Are the Early Years Significant to Revealing a Child’s Potential?
It is sometimes quite surprising and eye opening to many adults that the brain doesn’t complete development until about the age of 25. It can be somewhat overwhelming to realize. However, it is incredibly valuable to have the understanding that the greatest time of brain growth and development occurs in the years between birth and the start of kindergarten.
The wonderful new is, research provides invaluable information to relieve the minds of caring adults. Neuroscience offers the reassuring knowledge of what developing brains need most for learning, health and well-being in life. And the best news is, it really isn’t complicated.
It Is Just This Simple
The brain grows in sequential fashion, from the least complex functioning area to the most complex. There are three crucial points to make about this fact.
- Even though the most complex area of the brain is the last to complete development, experiences in the early months and years have a very significant impact.
- Children need appropriate experiences in the early months and years to wire the brain in preparation for more complex learning.
- Pushing academics too early and ignoring the incredible impact of nurturing relationships and play can be detrimental.
To develop the higher functioning areas of the brain, secure responsive and predictable nurturing relationships are crucial. All human beings are biologically dependent on relationships. When the brain of a baby or child feels a sense of trust and calm it is then able to relax and is ready to learn. This security is essential to establish right from birth. It contributes to a brain ready for learning, self-regulation, resiliency, positive self-worth, health and getting along with others.
Children also must have appropriate and safe opportunities to experience things for themselves and feel the sense of accomplishment that goes along with completing tasks independently. To support this, adults need to allow (not force) enough time for children to try things over and over again at their own pace. Repeated experiences create strong brain connections. This is why children often want the same song or story repeated.
Time for independent trial and error is extremely valuable. Children however, also need someone available to help and encourage them when things get overwhelming or to help them through new situations. Children feel comfortable and develop a continued sense of excitement toward learning when caring adults provide available support and appropriate stimulation.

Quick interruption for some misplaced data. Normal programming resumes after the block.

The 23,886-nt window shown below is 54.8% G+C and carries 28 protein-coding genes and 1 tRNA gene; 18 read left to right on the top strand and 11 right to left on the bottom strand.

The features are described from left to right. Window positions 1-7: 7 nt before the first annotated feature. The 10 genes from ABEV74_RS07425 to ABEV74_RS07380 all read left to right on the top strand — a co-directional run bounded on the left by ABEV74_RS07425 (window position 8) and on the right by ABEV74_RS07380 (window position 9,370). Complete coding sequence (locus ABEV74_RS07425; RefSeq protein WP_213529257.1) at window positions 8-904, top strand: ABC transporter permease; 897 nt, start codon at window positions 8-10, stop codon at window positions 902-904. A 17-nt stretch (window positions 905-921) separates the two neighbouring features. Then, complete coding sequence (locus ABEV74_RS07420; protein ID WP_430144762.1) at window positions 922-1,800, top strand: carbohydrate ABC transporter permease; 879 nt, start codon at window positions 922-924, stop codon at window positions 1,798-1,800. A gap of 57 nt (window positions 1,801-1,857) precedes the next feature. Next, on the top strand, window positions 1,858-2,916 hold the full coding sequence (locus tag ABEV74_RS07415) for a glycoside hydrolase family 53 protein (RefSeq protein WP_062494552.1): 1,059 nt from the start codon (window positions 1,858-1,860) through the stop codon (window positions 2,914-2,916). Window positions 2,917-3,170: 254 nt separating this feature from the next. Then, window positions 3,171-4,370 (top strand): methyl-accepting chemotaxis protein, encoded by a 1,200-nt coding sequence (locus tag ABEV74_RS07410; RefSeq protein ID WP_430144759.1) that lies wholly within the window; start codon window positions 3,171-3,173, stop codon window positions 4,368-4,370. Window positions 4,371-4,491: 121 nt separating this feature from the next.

Due to rapid growth at this time, the brains of babies, toddlers and preschool children are especially vulnerable to experiences and their environment and will therefore continually adapt to what they are exposed to. Environments that are chaotic, unpredictable, disorderly or highly stressful have a direct negative influence on the development of the brain.
According to, Bruce D. Perry, M.D., Ph.D. “The experiences, environment and opportunities we provide our children help determine their strength and vulnerabilities. If the child’s world is chaotic, violent, and emotionally or cognitively impoverished, his potential will remain unexpressed. If the child’s world is safe, nurturing, and rich in social, emotional and cognitive opportunities, he or she will flourish. Central to a child’s healthy development is the opportunity to act on his natural curiosity – to explore, to plan and to thereby, to learn.”
Early learning environments that are appropriate for a child’s developmental level provide opportunities to learn through movement, play and hands-on exploration. Through this type of learning, children test new knowledge in a relaxed setting and then naturally relate it to existing knowledge and store the new information. Children just naturally want to explore, spin, pretend, run, pour, skip, create, imagine, pound, throw, squish, hop, sing, and figure out the world. They are doing exactly what their growing brain needs. Understanding adults just need to provide plenty of wonderful opportunities for this to occur, then not get in the way and provide responsive and caring support when needed. It really isn't complicated is it?